The European Commission has authorised under EU state aid rules the prolongation until 31 December 2011 of a Hungarian scheme to grant limited amounts of aid (up to €500 000 per beneficiary) to companies that experience difficulties to access finance in the wake of the financial crisis. The Commission has concluded that the scheme is in line with the Commission's temporary framework on aid to business during the crisis, that the Commission decided on 1 December 2010 to partially extend until 31 December 2011 (see IP/10/1636).
Under the temporary Hungarian scheme, beneficiaries must apply for aid no later than 31 December 2010 and the Hungarian authorities must grant the aid no later than 31 December 2011. The Commission found the extension of the scheme, initially approved on 24 February 2009 (see IP/09/325), to be in line with its Temporary Framework for businesses' access to finance during the crisis (as extended on 1 December 2010), because it is limited in time, respects the relevant thresholds and applies only to companies that were not in difficulty on 1 July 2008. The extended measure can thus be considered as appropriate to remedy a serious disturbance in the Hungarian economy and is, as such, compatible with Article 107(3)(b) of the EU Treaty.
In December 2008, the Commission adopted a temporary framework, valid until 31 December 2010, to counter the effects of the credit crunch brought about by the crisis on the financial markets, where even healthy companies experienced difficulties in obtaining financing on the markets (see IP/08/1993). In particular, the framework enabled Member States to grant, under certain conditions, subsidised loans, loan guarantees at a reduced premium, risk capital for SMEs and direct aids of up to €500 000.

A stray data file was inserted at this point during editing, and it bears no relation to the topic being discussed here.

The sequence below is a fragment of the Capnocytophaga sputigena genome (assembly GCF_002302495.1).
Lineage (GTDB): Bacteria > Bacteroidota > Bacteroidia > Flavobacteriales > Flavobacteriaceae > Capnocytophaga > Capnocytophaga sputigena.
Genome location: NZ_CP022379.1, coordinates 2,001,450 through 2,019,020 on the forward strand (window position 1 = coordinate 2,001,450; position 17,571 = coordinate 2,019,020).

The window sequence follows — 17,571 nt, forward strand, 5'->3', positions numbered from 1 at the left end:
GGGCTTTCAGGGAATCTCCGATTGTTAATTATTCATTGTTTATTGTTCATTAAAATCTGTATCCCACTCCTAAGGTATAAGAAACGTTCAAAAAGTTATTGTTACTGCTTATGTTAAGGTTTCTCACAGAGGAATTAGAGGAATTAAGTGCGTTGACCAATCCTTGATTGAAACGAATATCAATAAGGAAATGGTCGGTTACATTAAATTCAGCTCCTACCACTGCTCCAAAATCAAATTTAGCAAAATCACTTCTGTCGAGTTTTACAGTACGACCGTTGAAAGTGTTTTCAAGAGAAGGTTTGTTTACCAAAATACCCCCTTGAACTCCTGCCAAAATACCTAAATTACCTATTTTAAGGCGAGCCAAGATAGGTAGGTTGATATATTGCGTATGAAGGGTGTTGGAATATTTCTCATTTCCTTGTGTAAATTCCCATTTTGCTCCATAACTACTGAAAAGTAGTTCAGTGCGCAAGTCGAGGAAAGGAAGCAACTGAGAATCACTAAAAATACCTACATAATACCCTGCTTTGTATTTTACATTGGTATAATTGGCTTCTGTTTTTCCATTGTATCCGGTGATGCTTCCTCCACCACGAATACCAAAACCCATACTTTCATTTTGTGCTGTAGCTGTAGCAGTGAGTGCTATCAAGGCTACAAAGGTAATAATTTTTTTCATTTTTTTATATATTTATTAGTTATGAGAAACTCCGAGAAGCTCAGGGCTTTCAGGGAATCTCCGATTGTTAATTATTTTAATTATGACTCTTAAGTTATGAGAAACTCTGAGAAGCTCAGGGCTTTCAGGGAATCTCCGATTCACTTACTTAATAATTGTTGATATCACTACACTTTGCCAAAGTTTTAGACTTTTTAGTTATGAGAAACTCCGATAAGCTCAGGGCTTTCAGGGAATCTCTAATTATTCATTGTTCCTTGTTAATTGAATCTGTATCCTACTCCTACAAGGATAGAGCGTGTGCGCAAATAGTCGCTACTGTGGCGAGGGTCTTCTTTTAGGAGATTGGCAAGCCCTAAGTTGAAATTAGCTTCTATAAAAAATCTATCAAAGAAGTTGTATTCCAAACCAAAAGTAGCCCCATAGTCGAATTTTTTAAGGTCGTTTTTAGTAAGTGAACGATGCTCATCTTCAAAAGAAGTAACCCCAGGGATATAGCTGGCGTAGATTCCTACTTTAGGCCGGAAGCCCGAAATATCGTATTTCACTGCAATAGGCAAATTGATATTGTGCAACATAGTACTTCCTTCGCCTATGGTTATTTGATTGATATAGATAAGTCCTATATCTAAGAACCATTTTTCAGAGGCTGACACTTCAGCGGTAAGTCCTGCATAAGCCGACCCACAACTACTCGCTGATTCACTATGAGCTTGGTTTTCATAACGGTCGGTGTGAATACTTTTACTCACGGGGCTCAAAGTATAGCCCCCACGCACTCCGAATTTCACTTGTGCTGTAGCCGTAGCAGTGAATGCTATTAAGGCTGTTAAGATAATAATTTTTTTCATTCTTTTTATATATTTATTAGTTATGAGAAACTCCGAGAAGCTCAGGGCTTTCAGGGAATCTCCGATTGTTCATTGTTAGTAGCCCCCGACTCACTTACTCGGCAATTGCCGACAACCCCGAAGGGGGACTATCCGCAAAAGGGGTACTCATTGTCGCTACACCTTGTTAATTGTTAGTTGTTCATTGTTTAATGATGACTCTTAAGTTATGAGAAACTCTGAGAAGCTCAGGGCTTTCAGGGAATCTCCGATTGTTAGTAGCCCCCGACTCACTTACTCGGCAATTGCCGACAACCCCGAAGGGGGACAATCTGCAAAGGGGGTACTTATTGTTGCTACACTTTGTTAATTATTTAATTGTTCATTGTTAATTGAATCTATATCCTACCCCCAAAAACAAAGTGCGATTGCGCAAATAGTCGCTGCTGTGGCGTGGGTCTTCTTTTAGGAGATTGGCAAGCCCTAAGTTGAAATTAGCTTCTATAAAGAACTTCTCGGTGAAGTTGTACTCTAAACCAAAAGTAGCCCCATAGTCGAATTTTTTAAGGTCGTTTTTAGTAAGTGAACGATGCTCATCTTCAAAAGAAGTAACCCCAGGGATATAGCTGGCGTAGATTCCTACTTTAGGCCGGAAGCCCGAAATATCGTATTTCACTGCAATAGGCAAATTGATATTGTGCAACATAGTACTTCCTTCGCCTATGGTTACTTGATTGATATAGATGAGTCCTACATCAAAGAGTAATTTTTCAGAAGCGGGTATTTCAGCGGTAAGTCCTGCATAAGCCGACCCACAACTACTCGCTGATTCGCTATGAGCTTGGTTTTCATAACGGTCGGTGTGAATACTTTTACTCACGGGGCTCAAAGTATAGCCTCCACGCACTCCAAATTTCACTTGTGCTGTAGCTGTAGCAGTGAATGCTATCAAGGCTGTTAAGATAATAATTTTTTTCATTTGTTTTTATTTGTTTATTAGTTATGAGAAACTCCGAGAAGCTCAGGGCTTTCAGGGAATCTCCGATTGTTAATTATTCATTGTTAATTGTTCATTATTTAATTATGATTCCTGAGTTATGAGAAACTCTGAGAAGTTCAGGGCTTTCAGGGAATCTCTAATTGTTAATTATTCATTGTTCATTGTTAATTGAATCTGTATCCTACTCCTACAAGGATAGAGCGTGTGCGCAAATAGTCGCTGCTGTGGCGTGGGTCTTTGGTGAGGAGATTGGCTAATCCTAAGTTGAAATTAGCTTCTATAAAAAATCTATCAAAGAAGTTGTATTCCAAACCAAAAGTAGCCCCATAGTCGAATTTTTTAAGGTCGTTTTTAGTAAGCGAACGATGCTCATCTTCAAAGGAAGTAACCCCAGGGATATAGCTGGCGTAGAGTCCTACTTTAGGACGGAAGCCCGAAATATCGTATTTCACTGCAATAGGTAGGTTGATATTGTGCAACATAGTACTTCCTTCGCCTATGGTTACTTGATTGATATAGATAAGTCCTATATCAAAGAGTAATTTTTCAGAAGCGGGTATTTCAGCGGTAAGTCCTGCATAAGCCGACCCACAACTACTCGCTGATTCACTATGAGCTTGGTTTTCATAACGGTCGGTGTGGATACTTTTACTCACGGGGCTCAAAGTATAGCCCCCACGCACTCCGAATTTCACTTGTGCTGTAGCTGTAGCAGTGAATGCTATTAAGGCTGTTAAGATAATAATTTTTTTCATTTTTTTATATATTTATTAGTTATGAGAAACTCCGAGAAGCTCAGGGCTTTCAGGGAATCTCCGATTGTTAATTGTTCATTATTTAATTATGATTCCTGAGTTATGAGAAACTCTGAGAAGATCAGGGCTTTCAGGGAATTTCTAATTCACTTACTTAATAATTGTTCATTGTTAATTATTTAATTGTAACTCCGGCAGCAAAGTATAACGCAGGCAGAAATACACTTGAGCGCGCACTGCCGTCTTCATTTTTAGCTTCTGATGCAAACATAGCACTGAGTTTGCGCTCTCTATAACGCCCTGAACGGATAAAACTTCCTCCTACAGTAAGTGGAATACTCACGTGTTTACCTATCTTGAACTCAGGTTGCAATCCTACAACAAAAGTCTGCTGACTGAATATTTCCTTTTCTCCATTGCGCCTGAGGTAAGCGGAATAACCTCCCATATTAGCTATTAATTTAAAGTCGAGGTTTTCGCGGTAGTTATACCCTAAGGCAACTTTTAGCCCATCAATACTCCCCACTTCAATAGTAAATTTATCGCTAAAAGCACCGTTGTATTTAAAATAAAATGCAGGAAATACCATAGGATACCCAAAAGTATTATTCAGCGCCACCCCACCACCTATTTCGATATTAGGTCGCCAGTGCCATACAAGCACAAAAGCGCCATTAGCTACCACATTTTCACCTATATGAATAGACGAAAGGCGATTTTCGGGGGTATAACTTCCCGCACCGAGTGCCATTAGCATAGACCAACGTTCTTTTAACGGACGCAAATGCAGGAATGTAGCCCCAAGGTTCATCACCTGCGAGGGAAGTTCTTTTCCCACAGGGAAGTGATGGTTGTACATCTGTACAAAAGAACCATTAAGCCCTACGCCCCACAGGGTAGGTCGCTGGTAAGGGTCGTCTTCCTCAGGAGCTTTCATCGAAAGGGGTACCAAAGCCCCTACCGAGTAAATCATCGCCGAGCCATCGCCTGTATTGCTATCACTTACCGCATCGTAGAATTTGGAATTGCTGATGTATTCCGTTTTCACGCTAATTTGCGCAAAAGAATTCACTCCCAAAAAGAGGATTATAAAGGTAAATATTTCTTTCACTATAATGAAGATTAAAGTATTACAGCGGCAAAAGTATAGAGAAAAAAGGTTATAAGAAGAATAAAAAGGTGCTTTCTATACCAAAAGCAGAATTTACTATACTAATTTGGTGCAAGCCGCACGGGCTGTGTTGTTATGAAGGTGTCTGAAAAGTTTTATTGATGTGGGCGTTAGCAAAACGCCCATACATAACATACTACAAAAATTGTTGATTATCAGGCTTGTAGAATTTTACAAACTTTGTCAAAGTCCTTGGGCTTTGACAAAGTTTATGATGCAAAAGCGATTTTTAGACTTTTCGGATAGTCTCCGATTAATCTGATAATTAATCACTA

The purpose of the framework was to help companies overcome temporary difficulties in accessing finance, during the exceptional circumstances created by the financial and economic crisis. As the economic situation improves, these exceptional aid measures become less necessary and can be gradually phased-out, to allow for the indispensable restructuring of European industries and to limit distortions of competition in the Internal Market. On the other hand, the signs of recovery are still fragile and Member States should retain sufficient flexibility for punctual interventions for some more time.
The Commission therefore decided to prolong the temporary framework for another year, while at the same time adapting it, so as to encourage a gradual return to normal market conditions. In particular, companies in difficulties will be excluded from temporary framework measures as of 1 January 2011.